Meanwhile, in the past, Madelyne Pryor went insane and was revealed as a clone of Jean Grey (who had recently returned from the dead) then killed herself. Free from the shackles of his first marriage, Cyclops eventually wed Jean. On their honeymoon, however, their consciousnesses were pulled into the future by Mother Askani and implanted into imprecise reconstructions of their own bodies, assembled from the genetic material of their descendants. They lived for about 12 years as “Redd” and “Slym”, raising the young Nathan after the Askani were scattered by Apocalypses forces. Eventually, the three killed Apocalypse, at which point Scott and Jean’s minds were pulled back to the present. Leading the resistance against Apocalypses remaining forces, Nathan grew into the man called Cable, and eventually returned to our time where he unfortunately ended up drawn by Rob Liefeld.
Yet more wrongness. Hope has always been shown with something of a defiant streak – but never before has she been this frivolous, especially when stuck in a hostile and unfamiliar environment. I can see that Fraction’s attempting to give Hope a sense of immature wonder at the opulence of modern living, but to me, it doesn’t ring true to her character at all. Immaturity is a character flaw that Hope has simply never had the luxury of.
Update him indeed! I don’t know what these towers are, but it’s never good when villains start building towers, is it? Last time I remember robots building towers in the X-books, it was during the Phalanx Covenant storyline. Which, in a probably unrelated coincidence, was one of the last times Hodge and Lang showed up until they were revived by Bastion.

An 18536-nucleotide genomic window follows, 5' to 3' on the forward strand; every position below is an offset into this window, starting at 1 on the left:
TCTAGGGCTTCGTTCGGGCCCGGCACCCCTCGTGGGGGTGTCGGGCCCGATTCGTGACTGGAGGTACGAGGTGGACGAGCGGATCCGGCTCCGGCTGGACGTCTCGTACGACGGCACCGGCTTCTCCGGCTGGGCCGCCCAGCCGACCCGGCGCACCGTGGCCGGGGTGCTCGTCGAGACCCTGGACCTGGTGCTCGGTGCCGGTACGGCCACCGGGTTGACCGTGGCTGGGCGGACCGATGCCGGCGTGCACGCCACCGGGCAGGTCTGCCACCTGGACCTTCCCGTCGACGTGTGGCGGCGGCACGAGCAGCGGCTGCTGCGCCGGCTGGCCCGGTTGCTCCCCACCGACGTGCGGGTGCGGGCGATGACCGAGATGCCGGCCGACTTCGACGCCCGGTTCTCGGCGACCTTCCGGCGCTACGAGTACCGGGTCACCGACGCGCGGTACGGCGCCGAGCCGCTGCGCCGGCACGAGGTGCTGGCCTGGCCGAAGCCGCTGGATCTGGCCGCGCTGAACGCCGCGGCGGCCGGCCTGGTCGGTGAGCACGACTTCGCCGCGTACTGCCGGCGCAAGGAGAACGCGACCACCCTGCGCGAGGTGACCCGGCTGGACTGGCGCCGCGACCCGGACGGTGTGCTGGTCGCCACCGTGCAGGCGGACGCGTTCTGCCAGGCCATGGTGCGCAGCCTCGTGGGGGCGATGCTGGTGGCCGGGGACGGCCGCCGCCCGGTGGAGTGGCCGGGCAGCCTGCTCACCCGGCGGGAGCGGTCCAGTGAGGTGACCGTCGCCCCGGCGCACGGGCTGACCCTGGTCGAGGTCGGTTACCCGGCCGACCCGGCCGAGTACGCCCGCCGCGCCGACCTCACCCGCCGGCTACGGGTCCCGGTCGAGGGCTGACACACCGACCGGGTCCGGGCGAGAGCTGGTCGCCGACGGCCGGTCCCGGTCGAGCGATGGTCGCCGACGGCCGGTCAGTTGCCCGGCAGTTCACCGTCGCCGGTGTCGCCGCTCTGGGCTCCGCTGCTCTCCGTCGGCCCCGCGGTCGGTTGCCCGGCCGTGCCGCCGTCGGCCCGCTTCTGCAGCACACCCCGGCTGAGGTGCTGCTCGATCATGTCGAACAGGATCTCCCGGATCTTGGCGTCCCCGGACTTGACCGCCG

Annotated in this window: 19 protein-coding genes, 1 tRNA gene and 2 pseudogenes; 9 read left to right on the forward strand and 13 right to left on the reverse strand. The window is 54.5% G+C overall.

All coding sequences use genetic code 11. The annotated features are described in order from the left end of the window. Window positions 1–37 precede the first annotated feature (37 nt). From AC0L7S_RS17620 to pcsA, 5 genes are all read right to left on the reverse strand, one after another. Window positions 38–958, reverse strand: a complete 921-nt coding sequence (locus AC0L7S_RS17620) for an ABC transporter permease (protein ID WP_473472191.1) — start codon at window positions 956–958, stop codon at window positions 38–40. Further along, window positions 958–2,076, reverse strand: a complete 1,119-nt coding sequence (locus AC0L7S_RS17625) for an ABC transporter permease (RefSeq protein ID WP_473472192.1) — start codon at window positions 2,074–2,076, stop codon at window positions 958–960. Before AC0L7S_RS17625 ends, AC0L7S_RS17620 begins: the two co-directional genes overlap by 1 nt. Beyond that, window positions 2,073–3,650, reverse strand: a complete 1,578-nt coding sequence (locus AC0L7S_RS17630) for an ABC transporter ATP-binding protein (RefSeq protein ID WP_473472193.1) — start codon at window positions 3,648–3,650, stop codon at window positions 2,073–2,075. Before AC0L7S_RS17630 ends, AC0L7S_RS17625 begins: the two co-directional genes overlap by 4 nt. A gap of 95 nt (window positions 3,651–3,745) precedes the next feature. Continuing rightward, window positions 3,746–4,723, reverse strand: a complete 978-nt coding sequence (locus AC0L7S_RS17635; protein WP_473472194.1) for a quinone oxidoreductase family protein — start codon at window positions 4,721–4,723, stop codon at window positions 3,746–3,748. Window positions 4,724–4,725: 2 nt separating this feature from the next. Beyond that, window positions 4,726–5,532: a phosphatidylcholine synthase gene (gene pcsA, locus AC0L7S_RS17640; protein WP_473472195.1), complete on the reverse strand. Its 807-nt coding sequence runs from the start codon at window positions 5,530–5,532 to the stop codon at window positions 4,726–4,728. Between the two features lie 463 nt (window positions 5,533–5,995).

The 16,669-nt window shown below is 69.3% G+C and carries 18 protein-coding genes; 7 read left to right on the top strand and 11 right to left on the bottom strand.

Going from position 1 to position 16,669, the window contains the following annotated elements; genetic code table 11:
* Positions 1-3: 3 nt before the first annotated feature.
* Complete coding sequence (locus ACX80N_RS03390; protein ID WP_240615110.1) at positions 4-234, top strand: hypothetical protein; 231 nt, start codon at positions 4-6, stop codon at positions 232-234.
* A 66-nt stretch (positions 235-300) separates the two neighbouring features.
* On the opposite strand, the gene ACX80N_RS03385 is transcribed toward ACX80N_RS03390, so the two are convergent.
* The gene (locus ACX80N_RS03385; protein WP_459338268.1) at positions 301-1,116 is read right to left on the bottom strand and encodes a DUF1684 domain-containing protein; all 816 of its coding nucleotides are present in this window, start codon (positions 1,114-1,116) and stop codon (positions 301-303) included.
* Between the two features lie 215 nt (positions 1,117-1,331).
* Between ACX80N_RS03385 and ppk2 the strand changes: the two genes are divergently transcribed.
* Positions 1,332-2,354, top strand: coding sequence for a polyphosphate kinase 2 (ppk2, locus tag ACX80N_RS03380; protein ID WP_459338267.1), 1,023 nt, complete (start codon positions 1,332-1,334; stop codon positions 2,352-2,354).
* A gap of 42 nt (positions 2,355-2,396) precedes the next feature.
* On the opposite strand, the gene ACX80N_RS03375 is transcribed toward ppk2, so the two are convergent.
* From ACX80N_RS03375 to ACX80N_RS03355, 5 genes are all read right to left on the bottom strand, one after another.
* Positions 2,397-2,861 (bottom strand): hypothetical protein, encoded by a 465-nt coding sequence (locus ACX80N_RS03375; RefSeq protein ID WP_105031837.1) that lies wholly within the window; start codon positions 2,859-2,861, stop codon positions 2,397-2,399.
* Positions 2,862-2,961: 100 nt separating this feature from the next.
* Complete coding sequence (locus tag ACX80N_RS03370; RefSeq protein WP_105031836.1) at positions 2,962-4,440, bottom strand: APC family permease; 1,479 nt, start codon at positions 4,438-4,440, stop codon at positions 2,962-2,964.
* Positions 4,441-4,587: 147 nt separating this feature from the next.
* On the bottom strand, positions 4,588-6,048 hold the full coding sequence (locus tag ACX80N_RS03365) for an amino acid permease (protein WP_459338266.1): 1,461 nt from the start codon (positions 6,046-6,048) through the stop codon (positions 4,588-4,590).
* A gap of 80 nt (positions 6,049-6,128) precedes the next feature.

OF COURSE the Internet is going to seem rudimentary if you insist on using a dial-up connection. I believe that’s a only a 1200 baud left arm he’s got plugged in there. Also, you missed out “sarcastic comics reviews” from the list of things the Internet is used for. Idiot.
In which I catch up with some of the predictions I made in Chapter Zero of this article series.
Nightcrawlerwatch: It has come to my attention over the last week that the recent X-Men Origins: Nightcrawler one-shot was billed as a “Second Coming Tie-In” for no obvious content reason. Assuming it wasn’t an error, the logical assumption can be made that this is because Nightcrawler dies in Second Coming, and Marvel think retailers might therefore want a few extra copies of the Nightcrawler comic kicking around for the brief period of time that people are talking about him.
Also, he’s in the new teaser image, released this week. One of these X-Men will die! they say, with a strange sense of bloodthirstiness. If we assume this death isn’t going to be a repeat performance, we can rule out Colossus and Magik, and Iceman was already alive in the scenes from “prelude”, which haven’t happened yet. This leaves us Cable, Nightcrawler, Frost and Angel. At this points, odds greatly favour the former two – but Wolverine’s reaction in the Prelude story suggests Nightcrawler or, at a push, Angel – a character he’s responsible for under X-Force. Personally, I think things don’t look good for everyone’s favourite German.
Aaaaand that’s it for this week. Back here in a week’s time (ish) for a look at the events of Chapter 3 of Second Coming as found in New Mutants #12.